On Monday morning, newspapers in the Arab world had suicide bombings front and center, though between the blasts in Saudi Arabia last week, the explosions in Casablanca Friday night, and the bombings in Israel Sunday, they were beginning to lose track.
Sunday's bombing of a Jerusalem bus killed seven people and prompted Israeli Prime Minister Ariel Sharon to postpone a visit to Washington. The bombing was one of several weekend attacks claimed by the militant Hamas movement. (Monday saw two more suicide attacks: one in Gaza by a Palestinian riding a bicycle and one in a mall in Afula.) Newspapers were quick to point out that one intended target was the effectiveness of the new government of Palestinian Prime Minister Abu Mazen, who resumed negotiations with Sharon Saturday. The London-based Al-Hayat led with the headline, "The Suicide Operations Encircle Abu Mazen's Government." Israeli daily Ha'aretz agreed that Hamas sought to undermine progress in Israeli-Palestinian negotiations: "The defense establishment said that three of the attacks since Saturday night … were part of a Hamas campaign aimed at disrupting efforts to launch the road map."
The attacks again raised questions as to whether Israel's government would expel Palestinian leader Yasser Arafat, whom it accuses of surreptitiously encouraging suicide bombers. According to the Jerusalem Post, however, Sharon nixed calls for expulsion, since "from his point of view removing Arafat from the Mukata [Arafat's headquarters] where he is would create a 'less comfortable' situation for Israel than if he continues to be holed up in his compound." For Amos Harel, writing in Ha'aretz, the real story was that the suicide bombers all belonged to the same Hamas cell yet were unknown to the Israelis: "In other words, a lethal cell, which managed to initiate the most deadly wave of terror in recent months, sprouted under the nose of the Shin Bet [Israel's domestic intelligence service]." Indeed, one of the bombers was recruited while in Israeli detention.
Two days after the Casablanca bombings, there was still some doubt as to whether the attacks were linked to al-Qaida. London's Sunday Times claimed that Osama Bin Laden had promised attacks in Saudi Arabia, Morocco, and Pakistan in a tape released three months ago. However, the London-based Arabic daily Al-Sharq al-Awsat reported that the suicide bombers came from the fundamentalist Moroccan Al-Siraat al-Mustaqim (the Righteous Path) group and that authorities had arrested seven suspects. The International Herald Tribune added, "The group is believed to be linked to the Salafist Jihad group; one of its spiritual leaders, Ould Mohammed Abdelwahab Raqiqi, was jailed this year for inciting violence against Westerners." Both Al-Hayat and Al-Sharq al-Awsat suggested that another Salafist group, Al-Takfir wal-Hijra, might have been involved as well. In their sweep of Islamists, the Moroccan security services also arrested men who had fought in Afghanistan and who might constitute sleeper cells for al-Qaida.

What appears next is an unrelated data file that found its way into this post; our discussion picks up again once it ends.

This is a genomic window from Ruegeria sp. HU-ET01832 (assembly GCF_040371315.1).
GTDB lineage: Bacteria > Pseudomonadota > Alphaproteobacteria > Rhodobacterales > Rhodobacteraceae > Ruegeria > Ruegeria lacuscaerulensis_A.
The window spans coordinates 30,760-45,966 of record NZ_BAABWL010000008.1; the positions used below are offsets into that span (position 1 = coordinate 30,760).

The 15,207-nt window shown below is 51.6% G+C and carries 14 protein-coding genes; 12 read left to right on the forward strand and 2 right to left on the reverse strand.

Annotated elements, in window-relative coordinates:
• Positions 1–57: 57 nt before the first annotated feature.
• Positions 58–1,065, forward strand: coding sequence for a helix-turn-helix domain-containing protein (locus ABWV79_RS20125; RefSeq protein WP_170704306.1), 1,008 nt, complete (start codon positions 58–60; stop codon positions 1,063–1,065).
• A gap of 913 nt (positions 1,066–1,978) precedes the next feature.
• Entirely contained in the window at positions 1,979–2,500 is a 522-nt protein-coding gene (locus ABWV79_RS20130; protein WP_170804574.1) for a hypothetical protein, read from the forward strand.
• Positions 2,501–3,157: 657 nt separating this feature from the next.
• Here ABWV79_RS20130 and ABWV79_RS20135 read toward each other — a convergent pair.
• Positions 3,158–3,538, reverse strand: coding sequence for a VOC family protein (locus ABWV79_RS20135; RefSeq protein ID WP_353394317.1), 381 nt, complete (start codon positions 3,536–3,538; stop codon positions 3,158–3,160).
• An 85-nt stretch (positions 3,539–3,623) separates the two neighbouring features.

There was widespread condemnation of the attacks in the Moroccan press. The bi-weekly Al-Tajdid, published by an Islamist party, the Unity and Reform Movement, declared, "The Islamic movements in Morocco are united in their condemnation of the latest bombings in Casablanca." The French-language L'Opinion, published by the Istiqlal (Independence) Party, said the attacks were "fratricidal crimes" carried out by "poor wretches from miserable neighborhoods … who were caught in an international web without any real knowledge of the reality on the ground [and] who attacked the poorest and least well protected of Moroccans." The French-language Le Matin argued that democracy means "not conceding anything to the dictatorship of the minority, not accepting imported models that are completely different from our values anchored in an Islam of peace, well-understood modernity, and universal democracy. Extremism is not and will never be a destiny for the Arab-Muslim world."
In an effort to find meaning in the various attacks, Beirut's pro-Syrian Al-Sharq took the familiar route of victimization in a front-page editorial. Though the paper recognized the differences between the bombings in Riyadh, Casablanca, and Jerusalem, it also saw a similarity in that "they were all results, not causes." Such attacks were to be expected, and "the Americans bear a great deal of the responsibility in light of what they did, and what they are expected to do, in their ferocious assaults against Arab and Muslim rights."